Creating a Message Queue

A message queue is created using the msgget system call (Table 6.5).

Table 6.5. Summary of the msgget System Call.

Include File(s)


Manual Section



int msgget (key_t key,int msgflg);




Sets errno

Nonnegative message queue identifierassociated with key



If the msgget system call is successful, a nonnegative integer is returned. This value is the message queue identifier and can be used in subsequent calls to reference the message queue. If the msgget system call fails, the value 1 is returned and the global variable errno is set appropriately to indicate the error (see Table 6.6). The value for the argument key can be specified directly by the user or generated using the ftok library function (as covered in the previous discussion). The value assigned to key is used by the operating system to produce a unique message queue identifier. The low-order bits of the msgflg argument are used to determine the access permissions for the message queue. Additional flags (e.g., IPC_CREAT, IPC_EXCL) may be OR ed with the permission value to indicate special creation conditions.

A new message queue is created if the defined constant IPC_PRIVATE is used as the key argument or if the IPC_CREAT flag is OR ed with the access permissions and no previously existing message queue is associated with the key value. If IPC_CREAT is specified (without IPC_EXCL) and the message queue already exists, msgget will not fail but will return the message queue identifier that is associated with the key value (Table 6.6).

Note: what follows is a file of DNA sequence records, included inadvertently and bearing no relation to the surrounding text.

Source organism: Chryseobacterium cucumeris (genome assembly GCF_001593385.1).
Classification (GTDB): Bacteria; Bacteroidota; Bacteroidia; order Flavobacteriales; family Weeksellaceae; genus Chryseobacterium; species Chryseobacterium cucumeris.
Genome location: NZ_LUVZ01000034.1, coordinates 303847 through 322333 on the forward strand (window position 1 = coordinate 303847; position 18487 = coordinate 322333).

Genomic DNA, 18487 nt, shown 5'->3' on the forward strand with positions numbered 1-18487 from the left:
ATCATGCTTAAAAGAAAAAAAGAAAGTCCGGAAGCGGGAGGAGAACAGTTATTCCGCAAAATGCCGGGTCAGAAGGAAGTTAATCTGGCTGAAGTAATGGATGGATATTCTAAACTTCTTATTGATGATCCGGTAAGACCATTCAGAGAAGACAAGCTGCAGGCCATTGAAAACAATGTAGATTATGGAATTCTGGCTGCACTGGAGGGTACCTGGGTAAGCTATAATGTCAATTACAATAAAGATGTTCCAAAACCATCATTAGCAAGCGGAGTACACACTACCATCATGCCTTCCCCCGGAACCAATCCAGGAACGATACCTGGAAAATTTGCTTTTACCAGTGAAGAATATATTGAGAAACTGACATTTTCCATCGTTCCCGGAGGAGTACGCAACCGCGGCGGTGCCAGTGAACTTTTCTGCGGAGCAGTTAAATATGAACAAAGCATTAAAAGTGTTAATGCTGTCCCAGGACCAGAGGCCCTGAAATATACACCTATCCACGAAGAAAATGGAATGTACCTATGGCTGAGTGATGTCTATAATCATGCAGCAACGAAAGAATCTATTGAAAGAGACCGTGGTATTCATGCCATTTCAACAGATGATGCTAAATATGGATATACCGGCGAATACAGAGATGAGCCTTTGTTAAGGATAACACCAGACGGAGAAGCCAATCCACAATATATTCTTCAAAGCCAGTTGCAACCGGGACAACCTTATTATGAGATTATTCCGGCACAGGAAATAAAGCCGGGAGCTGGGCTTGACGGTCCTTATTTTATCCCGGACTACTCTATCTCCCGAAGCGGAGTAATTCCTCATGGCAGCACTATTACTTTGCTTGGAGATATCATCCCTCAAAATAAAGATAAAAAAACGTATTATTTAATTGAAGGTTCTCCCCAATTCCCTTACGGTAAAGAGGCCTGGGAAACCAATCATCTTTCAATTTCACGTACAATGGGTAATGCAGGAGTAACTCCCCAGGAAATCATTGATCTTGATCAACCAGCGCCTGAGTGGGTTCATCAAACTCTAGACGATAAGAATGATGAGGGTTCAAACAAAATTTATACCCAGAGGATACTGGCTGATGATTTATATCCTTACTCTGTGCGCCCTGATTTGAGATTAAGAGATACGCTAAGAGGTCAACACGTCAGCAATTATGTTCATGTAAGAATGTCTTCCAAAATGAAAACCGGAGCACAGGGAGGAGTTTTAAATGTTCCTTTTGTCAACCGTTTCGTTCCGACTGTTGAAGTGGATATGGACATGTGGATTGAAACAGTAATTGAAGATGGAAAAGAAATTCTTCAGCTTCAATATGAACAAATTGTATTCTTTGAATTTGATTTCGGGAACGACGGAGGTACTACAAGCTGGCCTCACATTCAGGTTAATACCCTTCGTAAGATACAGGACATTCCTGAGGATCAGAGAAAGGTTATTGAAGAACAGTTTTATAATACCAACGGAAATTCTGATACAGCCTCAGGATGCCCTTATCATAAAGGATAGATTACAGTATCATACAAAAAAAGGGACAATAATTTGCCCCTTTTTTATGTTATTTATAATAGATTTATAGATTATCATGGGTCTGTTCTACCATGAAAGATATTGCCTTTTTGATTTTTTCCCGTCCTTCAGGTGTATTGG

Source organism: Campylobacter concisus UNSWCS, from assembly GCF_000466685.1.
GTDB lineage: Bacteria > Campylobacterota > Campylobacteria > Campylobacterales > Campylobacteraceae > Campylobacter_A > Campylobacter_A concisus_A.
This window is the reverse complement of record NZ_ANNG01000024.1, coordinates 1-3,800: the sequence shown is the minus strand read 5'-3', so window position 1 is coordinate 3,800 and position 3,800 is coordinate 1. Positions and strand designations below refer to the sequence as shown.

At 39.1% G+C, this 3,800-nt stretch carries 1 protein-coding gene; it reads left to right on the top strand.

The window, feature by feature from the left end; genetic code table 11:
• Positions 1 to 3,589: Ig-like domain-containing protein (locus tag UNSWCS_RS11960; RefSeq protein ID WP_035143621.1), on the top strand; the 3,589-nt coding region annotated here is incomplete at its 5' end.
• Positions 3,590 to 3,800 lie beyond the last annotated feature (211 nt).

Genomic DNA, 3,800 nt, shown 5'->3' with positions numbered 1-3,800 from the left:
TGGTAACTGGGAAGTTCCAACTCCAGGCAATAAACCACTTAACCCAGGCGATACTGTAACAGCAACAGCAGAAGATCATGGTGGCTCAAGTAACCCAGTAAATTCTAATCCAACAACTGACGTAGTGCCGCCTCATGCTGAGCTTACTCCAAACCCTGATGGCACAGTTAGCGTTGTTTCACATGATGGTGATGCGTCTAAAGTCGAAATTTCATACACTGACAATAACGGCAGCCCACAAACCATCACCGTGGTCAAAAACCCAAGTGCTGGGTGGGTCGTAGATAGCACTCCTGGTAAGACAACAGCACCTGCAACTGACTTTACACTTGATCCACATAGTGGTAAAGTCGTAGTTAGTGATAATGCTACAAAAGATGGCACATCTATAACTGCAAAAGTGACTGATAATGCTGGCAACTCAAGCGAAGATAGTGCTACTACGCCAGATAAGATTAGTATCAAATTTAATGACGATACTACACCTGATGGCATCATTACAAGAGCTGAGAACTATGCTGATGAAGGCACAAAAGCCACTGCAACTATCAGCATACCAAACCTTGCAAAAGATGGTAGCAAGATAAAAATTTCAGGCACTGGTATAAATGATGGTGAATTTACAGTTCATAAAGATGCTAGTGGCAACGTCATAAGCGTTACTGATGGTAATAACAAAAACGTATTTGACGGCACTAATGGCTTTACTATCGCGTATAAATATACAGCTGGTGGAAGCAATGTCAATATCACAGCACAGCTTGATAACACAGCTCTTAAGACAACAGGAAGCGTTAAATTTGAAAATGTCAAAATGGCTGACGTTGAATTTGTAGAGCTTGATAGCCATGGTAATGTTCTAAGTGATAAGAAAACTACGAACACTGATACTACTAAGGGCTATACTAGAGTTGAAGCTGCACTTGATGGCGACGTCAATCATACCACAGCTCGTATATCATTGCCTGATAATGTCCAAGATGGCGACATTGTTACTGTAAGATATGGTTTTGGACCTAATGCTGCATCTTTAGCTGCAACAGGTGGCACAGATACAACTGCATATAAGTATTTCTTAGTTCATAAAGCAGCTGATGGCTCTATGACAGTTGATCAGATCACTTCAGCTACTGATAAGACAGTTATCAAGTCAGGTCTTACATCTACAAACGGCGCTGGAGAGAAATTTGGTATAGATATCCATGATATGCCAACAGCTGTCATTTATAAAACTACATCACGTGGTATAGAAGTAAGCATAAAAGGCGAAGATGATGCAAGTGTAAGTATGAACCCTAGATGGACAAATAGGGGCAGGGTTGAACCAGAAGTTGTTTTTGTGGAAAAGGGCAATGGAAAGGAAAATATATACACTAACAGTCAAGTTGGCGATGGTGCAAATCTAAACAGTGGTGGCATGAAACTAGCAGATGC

Table 6.6. msgget Error Messages.



perror Message




No such file or directory

Message queue identifier does not exist for this key and IPC_CREAT was not set.



Cannot allocate memory

Insufficient system memory to allocate the message queue.



Permission denied

Message queue identifier exits for this key , but requested operation is not allowed by current access permissions.



File exists

Message queue identifier exists for this key , but the flags IPC_CREAT and IPC_EXCL are both set.



No space left on device

System imposed limit (MSGMNI) for the number of message queues has been reached.



Identifier removed

Specified message queue is marked for removal.

Program 6.2 generates five message queues with read/write access, uses the ipcs command (via a pipe) to display message queue status, and then removes the message queues.